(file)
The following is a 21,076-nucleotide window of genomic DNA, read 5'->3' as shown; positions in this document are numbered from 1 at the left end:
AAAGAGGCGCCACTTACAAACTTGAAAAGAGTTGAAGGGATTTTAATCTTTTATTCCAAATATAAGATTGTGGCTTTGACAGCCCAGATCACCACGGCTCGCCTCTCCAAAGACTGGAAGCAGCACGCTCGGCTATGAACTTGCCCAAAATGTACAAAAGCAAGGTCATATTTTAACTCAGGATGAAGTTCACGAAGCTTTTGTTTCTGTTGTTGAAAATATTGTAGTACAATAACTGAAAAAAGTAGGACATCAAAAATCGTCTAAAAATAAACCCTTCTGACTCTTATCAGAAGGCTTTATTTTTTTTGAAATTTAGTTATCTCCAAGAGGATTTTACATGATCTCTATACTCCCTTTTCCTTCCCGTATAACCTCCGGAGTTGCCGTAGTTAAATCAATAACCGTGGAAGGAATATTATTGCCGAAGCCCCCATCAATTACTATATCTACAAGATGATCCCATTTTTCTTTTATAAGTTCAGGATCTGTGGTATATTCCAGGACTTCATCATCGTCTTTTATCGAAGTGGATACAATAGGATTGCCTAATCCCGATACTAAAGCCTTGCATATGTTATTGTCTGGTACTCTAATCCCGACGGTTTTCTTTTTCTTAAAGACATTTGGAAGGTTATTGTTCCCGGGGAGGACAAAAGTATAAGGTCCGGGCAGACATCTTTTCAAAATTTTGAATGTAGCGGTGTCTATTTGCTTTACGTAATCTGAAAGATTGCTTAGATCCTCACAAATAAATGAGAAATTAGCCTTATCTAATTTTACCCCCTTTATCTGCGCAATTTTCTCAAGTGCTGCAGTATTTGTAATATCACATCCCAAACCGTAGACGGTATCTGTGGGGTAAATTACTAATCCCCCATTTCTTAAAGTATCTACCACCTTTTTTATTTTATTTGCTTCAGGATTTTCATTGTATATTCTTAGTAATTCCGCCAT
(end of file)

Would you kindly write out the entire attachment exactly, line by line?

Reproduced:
The following is a 21,076-nucleotide window of genomic DNA, read 5'->3' as shown; positions in this document are numbered from 1 at the left end:
AAAGAGGCGCCACTTACAAACTTGAAAAGAGTTGAAGGGATTTTAATCTTTTATTCCAAATATAAGATTGTGGCTTTGACAGCCCAGATCACCACGGCTCGCCTCTCCAAAGACTGGAAGCAGCACGCTCGGCTATGAACTTGCCCAAAATGTACAAAAGCAAGGTCATATTTTAACTCAGGATGAAGTTCACGAAGCTTTTGTTTCTGTTGTTGAAAATATTGTAGTACAATAACTGAAAAAAGTAGGACATCAAAAATCGTCTAAAAATAAACCCTTCTGACTCTTATCAGAAGGCTTTATTTTTTTTGAAATTTAGTTATCTCCAAGAGGATTTTACATGATCTCTATACTCCCTTTTCCTTCCCGTATAACCTCCGGAGTTGCCGTAGTTAAATCAATAACCGTGGAAGGAATATTATTGCCGAAGCCCCCATCAATTACTATATCTACAAGATGATCCCATTTTTCTTTTATAAGTTCAGGATCTGTGGTATATTCCAGGACTTCATCATCGTCTTTTATCGAAGTGGATACAATAGGATTGCCTAATCCCGATACTAAAGCCTTGCATATGTTATTGTCTGGTACTCTAATCCCGACGGTTTTCTTTTTCTTAAAGACATTTGGAAGGTTATTGTTCCCGGGGAGGACAAAAGTATAAGGTCCGGGCAGACATCTTTTCAAAATTTTGAATGTAGCGGTGTCTATTTGCTTTACGTAATCTGAAAGATTGCTTAGATCCTCACAAATAAATGAGAAATTAGCCTTATCTAATTTTACCCCCTTTATCTGCGCAATTTTCTCAAGTGCTGCAGTATTTGTAATATCACATCCCAAACCGTAGACGGTATCTGTGGGGTAAATTACTAATCCCCCATTTCTTAAAGTATCTACCACCTTTTTTATTTTATTTGCTTCAGGATTTTCATTGTATATTCTTAGTAATTCCGCCAT